Rehab before anything
What is to be done in cases where displacement becomes inevitable, irrespective of the numbers involved? Addressing this matter is not to accept the inevitability of displacement or to accept the logic of the development process which displaces in such large numbers and so haphazardly. Rather, it is to seek solutions in cases where through public debate it has been decided that a dam (or another project) is necessary for some reason or the other, and the least displacing design has been chosen. What is the next logical step?
The very conceptualisation of projects that displace people has to be based on the fact that proper resettlement and total rehabilitation is a basic right of those affected. This right can not be compromised. Rehabilitation is not a concession that flows from the project authorities to the affected, nor is it a gesture of mercy or benevolence. If a project cannot adequately resettle and rehabilitate those who have necessarily to be displaced, it should not be undertaken at all.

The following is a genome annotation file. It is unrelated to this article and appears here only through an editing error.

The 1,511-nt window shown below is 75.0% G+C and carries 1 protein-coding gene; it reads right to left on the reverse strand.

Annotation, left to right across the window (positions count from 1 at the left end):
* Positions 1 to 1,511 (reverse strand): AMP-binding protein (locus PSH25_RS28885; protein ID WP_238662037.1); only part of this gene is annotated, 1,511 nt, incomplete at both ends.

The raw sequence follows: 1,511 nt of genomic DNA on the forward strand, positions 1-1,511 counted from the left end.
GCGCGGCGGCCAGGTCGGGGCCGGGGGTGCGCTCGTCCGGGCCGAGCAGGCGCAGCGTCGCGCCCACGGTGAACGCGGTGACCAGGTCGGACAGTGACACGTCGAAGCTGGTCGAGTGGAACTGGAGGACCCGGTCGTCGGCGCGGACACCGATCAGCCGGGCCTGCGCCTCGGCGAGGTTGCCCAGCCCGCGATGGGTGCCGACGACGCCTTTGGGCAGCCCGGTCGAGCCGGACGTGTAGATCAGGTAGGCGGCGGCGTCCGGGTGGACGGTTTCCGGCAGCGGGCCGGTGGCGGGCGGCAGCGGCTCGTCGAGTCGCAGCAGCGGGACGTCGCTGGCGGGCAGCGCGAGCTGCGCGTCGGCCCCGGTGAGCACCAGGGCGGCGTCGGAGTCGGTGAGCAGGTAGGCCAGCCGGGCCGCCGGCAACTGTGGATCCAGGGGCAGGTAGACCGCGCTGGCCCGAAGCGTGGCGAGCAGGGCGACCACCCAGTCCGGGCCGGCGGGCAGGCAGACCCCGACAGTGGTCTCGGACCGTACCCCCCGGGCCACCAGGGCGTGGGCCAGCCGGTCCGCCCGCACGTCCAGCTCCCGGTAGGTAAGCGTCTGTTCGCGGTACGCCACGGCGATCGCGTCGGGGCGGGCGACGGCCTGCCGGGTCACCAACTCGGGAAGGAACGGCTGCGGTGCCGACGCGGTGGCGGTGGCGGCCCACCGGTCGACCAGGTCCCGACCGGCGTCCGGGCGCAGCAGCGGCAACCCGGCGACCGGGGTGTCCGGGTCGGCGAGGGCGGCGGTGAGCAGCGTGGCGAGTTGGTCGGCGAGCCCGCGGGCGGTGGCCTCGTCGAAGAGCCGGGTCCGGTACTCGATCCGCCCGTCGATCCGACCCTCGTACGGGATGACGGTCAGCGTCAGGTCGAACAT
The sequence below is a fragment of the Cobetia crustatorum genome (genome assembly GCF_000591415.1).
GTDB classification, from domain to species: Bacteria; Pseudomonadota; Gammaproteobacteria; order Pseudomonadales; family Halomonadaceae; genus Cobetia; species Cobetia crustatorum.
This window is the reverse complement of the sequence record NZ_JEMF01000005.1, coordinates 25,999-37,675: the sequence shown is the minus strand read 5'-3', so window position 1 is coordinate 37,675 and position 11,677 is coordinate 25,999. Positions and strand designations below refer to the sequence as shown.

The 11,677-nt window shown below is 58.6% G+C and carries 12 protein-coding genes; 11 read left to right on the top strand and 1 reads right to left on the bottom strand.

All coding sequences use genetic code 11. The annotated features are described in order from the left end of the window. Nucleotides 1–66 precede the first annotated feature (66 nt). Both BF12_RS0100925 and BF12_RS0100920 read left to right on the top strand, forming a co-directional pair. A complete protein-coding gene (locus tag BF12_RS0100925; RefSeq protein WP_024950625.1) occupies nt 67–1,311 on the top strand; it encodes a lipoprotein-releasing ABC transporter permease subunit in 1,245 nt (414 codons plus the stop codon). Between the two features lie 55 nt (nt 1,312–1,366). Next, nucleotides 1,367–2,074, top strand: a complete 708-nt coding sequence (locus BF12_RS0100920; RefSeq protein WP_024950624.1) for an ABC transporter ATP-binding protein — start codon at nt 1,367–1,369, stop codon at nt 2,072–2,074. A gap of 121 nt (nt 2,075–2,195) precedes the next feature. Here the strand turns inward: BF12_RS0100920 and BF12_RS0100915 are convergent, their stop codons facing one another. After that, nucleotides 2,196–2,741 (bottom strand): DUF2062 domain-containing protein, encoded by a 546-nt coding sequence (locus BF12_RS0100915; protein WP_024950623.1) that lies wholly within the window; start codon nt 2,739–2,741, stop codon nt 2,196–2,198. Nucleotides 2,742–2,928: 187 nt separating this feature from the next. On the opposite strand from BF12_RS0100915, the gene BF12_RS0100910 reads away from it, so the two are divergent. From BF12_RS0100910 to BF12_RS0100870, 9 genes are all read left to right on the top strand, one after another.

Of course, piomises of resettlement or rehabilitation are easy to make. It is at the implementation stage that the South Asian record has been dismal. The solution, therefore, is to build dams, reservoirs or whatever only after the promised resettlement and rehabilitation is complete to the oustees´ satisfaction. Let no earth mover lift its claws before this requirement is satisfied.